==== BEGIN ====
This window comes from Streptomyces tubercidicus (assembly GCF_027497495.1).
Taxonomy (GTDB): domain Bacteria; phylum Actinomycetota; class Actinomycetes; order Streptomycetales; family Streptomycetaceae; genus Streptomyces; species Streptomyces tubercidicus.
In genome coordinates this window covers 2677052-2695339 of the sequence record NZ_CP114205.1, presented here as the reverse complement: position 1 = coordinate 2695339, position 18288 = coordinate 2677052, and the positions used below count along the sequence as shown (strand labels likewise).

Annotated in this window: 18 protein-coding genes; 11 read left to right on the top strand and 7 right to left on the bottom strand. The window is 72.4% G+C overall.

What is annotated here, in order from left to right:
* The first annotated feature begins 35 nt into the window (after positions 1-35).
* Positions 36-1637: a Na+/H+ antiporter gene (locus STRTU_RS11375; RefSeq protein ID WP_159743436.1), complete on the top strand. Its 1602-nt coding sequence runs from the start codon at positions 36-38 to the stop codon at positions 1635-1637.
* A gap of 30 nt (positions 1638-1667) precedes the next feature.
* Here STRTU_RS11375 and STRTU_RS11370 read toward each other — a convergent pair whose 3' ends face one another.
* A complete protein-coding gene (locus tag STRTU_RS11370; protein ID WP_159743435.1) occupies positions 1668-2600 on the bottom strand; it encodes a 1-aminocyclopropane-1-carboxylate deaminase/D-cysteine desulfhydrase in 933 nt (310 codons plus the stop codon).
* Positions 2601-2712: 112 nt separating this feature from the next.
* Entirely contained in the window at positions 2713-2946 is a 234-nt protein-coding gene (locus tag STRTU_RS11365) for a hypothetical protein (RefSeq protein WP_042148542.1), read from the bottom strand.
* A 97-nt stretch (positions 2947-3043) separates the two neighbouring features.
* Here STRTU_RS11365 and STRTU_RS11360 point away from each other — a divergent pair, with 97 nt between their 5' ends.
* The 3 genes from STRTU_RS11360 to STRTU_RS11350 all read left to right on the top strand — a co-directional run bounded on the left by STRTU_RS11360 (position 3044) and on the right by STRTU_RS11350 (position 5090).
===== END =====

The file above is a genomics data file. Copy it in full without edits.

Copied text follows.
This window comes from Streptomyces tubercidicus (assembly GCF_027497495.1).
Taxonomy (GTDB): domain Bacteria; phylum Actinomycetota; class Actinomycetes; order Streptomycetales; family Streptomycetaceae; genus Streptomyces; species Streptomyces tubercidicus.
In genome coordinates this window covers 2677052-2695339 of the sequence record NZ_CP114205.1, presented here as the reverse complement: position 1 = coordinate 2695339, position 18288 = coordinate 2677052, and the positions used below count along the sequence as shown (strand labels likewise).

Annotated in this window: 18 protein-coding genes; 11 read left to right on the top strand and 7 right to left on the bottom strand. The window is 72.4% G+C overall.

What is annotated here, in order from left to right:
* The first annotated feature begins 35 nt into the window (after positions 1-35).
* Positions 36-1637: a Na+/H+ antiporter gene (locus STRTU_RS11375; RefSeq protein ID WP_159743436.1), complete on the top strand. Its 1602-nt coding sequence runs from the start codon at positions 36-38 to the stop codon at positions 1635-1637.
* A gap of 30 nt (positions 1638-1667) precedes the next feature.
* Here STRTU_RS11375 and STRTU_RS11370 read toward each other — a convergent pair whose 3' ends face one another.
* A complete protein-coding gene (locus tag STRTU_RS11370; protein ID WP_159743435.1) occupies positions 1668-2600 on the bottom strand; it encodes a 1-aminocyclopropane-1-carboxylate deaminase/D-cysteine desulfhydrase in 933 nt (310 codons plus the stop codon).
* Positions 2601-2712: 112 nt separating this feature from the next.
* Entirely contained in the window at positions 2713-2946 is a 234-nt protein-coding gene (locus tag STRTU_RS11365) for a hypothetical protein (RefSeq protein WP_042148542.1), read from the bottom strand.
* A 97-nt stretch (positions 2947-3043) separates the two neighbouring features.
* Here STRTU_RS11365 and STRTU_RS11360 point away from each other — a divergent pair, with 97 nt between their 5' ends.
* The 3 genes from STRTU_RS11360 to STRTU_RS11350 all read left to right on the top strand — a co-directional run bounded on the left by STRTU_RS11360 (position 3044) and on the right by STRTU_RS11350 (position 5090).